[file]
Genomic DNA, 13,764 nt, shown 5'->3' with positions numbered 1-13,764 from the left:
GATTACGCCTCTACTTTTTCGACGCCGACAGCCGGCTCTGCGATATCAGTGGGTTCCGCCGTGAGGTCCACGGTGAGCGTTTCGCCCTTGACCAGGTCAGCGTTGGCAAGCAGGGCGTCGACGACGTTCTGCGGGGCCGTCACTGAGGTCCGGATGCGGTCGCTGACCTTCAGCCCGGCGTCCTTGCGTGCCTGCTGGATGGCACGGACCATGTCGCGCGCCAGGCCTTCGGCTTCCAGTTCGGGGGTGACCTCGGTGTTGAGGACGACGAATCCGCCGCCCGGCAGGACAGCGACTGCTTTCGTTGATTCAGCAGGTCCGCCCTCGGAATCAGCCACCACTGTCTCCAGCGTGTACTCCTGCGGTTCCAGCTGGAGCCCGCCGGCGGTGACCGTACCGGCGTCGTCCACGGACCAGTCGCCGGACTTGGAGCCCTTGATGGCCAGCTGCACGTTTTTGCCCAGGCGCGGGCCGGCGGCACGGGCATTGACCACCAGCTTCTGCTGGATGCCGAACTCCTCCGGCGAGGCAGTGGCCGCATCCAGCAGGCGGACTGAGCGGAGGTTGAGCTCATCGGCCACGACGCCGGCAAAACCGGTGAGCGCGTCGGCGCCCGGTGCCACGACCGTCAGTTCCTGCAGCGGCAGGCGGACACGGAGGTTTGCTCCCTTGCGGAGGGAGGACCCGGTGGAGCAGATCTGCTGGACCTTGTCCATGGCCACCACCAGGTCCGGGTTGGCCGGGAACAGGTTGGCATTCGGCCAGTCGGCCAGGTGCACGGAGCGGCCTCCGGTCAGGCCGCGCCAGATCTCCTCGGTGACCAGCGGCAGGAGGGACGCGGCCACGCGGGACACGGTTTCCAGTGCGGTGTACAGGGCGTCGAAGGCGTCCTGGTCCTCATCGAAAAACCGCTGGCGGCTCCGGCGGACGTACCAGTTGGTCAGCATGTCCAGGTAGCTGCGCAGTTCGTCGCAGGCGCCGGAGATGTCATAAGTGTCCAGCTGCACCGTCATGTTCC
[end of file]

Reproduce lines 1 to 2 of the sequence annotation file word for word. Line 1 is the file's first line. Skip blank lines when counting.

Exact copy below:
Genomic DNA, 13,764 nt, shown 5'->3' with positions numbered 1-13,764 from the left:
GATTACGCCTCTACTTTTTCGACGCCGACAGCCGGCTCTGCGATATCAGTGGGTTCCGCCGTGAGGTCCACGGTGAGCGTTTCGCCCTTGACCAGGTCAGCGTTGGCAAGCAGGGCGTCGACGACGTTCTGCGGGGCCGTCACTGAGGTCCGGATGCGGTCGCTGACCTTCAGCCCGGCGTCCTTGCGTGCCTGCTGGATGGCACGGACCATGTCGCGCGCCAGGCCTTCGGCTTCCAGTTCGGGGGTGACCTCGGTGTTGAGGACGACGAATCCGCCGCCCGGCAGGACAGCGACTGCTTTCGTTGATTCAGCAGGTCCGCCCTCGGAATCAGCCACCACTGTCTCCAGCGTGTACTCCTGCGGTTCCAGCTGGAGCCCGCCGGCGGTGACCGTACCGGCGTCGTCCACGGACCAGTCGCCGGACTTGGAGCCCTTGATGGCCAGCTGCACGTTTTTGCCCAGGCGCGGGCCGGCGGCACGGGCATTGACCACCAGCTTCTGCTGGATGCCGAACTCCTCCGGCGAGGCAGTGGCCGCATCCAGCAGGCGGACTGAGCGGAGGTTGAGCTCATCGGCCACGACGCCGGCAAAACCGGTGAGCGCGTCGGCGCCCGGTGCCACGACCGTCAGTTCCTGCAGCGGCAGGCGGACACGGAGGTTTGCTCCCTTGCGGAGGGAGGACCCGGTGGAGCAGATCTGCTGGACCTTGTCCATGGCCACCACCAGGTCCGGGTTGGCCGGGAACAGGTTGGCATTCGGCCAGTCGGCCAGGTGCACGGAGCGGCCTCCGGTCAGGCCGCGCCAGATCTCCTCGGTGACCAGCGGCAGGAGGGACGCGGCCACGCGGGACACGGTTTCCAGTGCGGTGTACAGGGCGTCGAAGGCGTCCTGGTCCTCATCGAAAAACCGCTGGCGGCTCCGGCGGACGTACCAGTTGGTCAGCATGTCCAGGTAGCTGCGCAGTTCGTCGCAGGCGCCGGAGATGTCATAAGTGTCCAGCTGCACCGTCATGTTCC